‘Marathon’ is sentimental, but when one considers that it is based on a true story it’s difficult to see how it can be any other way. It is the story of how various people cope with a mental illness that is still misunderstood and rarely portrayed this successfully on screen. The fact that ‘Marathon’ can take autism and avoid being over-reverent or patronising to those who have to deal with it is an achievement in itself. The emotions and guilty feelings that Cho-won goes through are completely realistic and show the internal struggles she faces without ignoring the natural anger she feels towards her son’s inability to communicate. Some of the most powerful scenes are the ones that refuse to offer hope or saccharine-tinged optimism; the moment when Cho-won’s mother falls into the pool and looks to her son for help while he blankly looks on is supremely moving. ‘Marathon’ elicits enormous sympathy for Cho-won and his loved ones, but avoids the trap of turning this into a rhetoric against society. There are critiques of people’s reaction towards Cho-won, yet these are not there to condemn the human race in general for ignorance – some people treat him with dignity and some, sadly, with contempt, but this is shown in a balanced way.

Director Jeong Yun-Cheol makes no apologies for the other strand of the narrative: the redemption of Jung-Wook. Although this is a minor sub-plot, it is given obvious importance throughout the main storyline and weaved in-and-out the training sessions of Cho. Even here, though, ‘Marathon’ differs from the many other stories of recompense. The execution of this particular story is a tinged with humour at the expense of both Cho and Jung, neither character is exempt from having vulnerabilities. To see the director and screenwriters show humour in these situations is brave, but appropriate to the respectful yet never condescending tone of the narrative.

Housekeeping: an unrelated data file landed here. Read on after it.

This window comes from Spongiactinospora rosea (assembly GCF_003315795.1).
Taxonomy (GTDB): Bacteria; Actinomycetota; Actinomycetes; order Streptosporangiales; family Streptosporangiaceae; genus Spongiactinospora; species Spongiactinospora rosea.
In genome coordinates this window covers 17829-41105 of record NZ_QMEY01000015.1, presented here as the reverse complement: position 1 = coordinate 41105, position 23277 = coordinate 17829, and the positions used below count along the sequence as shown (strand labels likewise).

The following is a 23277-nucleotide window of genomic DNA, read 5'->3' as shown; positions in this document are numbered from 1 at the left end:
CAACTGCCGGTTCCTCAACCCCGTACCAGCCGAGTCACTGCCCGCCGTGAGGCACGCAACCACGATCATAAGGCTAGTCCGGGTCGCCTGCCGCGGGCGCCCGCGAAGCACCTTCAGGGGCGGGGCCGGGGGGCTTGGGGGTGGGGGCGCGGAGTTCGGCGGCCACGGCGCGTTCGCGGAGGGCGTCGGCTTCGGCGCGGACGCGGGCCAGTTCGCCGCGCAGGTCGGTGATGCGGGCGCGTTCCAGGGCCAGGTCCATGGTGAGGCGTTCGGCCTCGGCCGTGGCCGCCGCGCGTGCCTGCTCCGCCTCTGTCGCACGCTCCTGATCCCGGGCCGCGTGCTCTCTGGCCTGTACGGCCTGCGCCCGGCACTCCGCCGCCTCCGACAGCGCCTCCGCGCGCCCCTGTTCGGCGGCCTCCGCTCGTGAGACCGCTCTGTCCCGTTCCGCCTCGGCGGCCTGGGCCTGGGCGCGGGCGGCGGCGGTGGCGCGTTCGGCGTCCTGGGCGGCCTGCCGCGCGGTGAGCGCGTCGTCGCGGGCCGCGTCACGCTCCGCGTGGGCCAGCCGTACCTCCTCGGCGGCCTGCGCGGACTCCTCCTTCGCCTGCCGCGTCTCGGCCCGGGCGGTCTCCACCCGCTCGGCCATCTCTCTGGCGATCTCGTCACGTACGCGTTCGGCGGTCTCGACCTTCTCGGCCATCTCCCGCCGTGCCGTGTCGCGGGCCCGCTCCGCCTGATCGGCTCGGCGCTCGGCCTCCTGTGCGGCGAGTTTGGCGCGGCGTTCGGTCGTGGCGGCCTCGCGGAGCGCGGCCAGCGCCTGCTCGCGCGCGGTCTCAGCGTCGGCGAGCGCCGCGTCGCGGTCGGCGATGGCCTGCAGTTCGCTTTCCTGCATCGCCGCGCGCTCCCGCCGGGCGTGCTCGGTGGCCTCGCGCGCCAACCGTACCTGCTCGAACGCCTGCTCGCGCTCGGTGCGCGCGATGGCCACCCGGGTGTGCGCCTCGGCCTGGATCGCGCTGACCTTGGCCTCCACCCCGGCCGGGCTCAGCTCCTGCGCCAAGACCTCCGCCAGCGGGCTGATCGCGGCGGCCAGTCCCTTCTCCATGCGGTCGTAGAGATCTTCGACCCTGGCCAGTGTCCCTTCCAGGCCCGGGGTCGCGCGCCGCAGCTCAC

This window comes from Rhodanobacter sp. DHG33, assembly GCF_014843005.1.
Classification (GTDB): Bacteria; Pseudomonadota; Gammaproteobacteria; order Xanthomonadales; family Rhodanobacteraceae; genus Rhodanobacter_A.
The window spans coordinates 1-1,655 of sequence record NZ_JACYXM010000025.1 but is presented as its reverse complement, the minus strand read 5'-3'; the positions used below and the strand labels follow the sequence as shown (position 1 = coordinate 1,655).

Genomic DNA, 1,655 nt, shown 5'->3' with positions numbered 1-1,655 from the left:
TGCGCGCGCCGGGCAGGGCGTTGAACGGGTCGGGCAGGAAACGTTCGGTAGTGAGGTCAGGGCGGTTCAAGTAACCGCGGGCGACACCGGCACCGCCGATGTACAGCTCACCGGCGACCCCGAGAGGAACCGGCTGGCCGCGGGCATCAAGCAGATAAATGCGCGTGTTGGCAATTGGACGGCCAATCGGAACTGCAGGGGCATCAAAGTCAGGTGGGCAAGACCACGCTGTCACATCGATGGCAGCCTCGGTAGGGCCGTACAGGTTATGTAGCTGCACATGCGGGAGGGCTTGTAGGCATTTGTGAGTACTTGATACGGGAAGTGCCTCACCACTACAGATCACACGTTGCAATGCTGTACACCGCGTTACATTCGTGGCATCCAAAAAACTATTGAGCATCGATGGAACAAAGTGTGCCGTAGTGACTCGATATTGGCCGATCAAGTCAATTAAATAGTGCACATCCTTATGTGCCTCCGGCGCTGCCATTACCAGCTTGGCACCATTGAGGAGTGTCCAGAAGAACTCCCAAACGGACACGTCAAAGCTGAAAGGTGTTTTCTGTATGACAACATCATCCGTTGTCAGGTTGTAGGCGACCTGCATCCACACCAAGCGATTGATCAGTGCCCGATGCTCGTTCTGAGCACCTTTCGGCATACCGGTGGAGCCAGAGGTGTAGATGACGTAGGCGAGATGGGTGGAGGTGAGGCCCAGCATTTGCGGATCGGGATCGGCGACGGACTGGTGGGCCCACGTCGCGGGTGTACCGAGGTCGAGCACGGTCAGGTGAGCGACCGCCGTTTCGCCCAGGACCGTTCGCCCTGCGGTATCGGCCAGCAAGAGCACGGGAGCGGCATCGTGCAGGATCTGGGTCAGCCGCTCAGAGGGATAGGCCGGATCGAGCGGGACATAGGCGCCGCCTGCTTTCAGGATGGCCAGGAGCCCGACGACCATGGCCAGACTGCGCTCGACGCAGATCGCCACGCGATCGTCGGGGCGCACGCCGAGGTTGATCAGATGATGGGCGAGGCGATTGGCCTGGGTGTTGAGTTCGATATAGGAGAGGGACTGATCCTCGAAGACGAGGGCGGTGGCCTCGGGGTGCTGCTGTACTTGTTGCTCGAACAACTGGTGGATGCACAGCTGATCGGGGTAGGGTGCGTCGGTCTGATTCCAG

There is so much acclaim to heap on ‘Marathon’ that it is difficult to pin-point just one stand out feature. If such an appraisal was needed, it would be impossible not to mention the peerless performances from the cast, especially Cho Seung-Woo. As Cho-won, Jo is absolutely riveting and his portrayal of a young man with autism never falls into caricature or showboating. Apparently director and cast spent time with those who inspired this story and such devotion to the task comes across very successfully with the performances. Though Cho Seung-Woo undoubtedly walks away with the acting honours he is firmly backed by the excellent Kim Mi-Sook as his mother and the superbly gruff Lee Gi-yeong. Together these thespians bring a true life story to the screen with all the gravitas and resonance it deserves.

‘Marathon’ just misses out on a fabled 5 star rating due to a few niggles. The final short scene is a bit too neat to suit the tone of the previous two hours; it appears shoe-horned in as if to appease the audience. Prior to this there is a magical sequence of Cho running the marathon and encountering all the characters who have appeared throughout his story, but while some may accuse this of straying into the overly sentimental, it works very well. That last moment, though, takes away some of the closing power of a magnificent work. The tension between Cho’s younger brother and mother is also toyed with, but never fully explored; as it is we get a few very good scenes and then the sub-plot is nudged aside. These grumbles amount to little in comparison to the sheer beauty of this very special film. Korean cinema has hit a decade-long purple patch that has brought it to a wider audience. That ‘Marathon’ is one of the finest works of this era speaks volumes for how highly it should be regarded.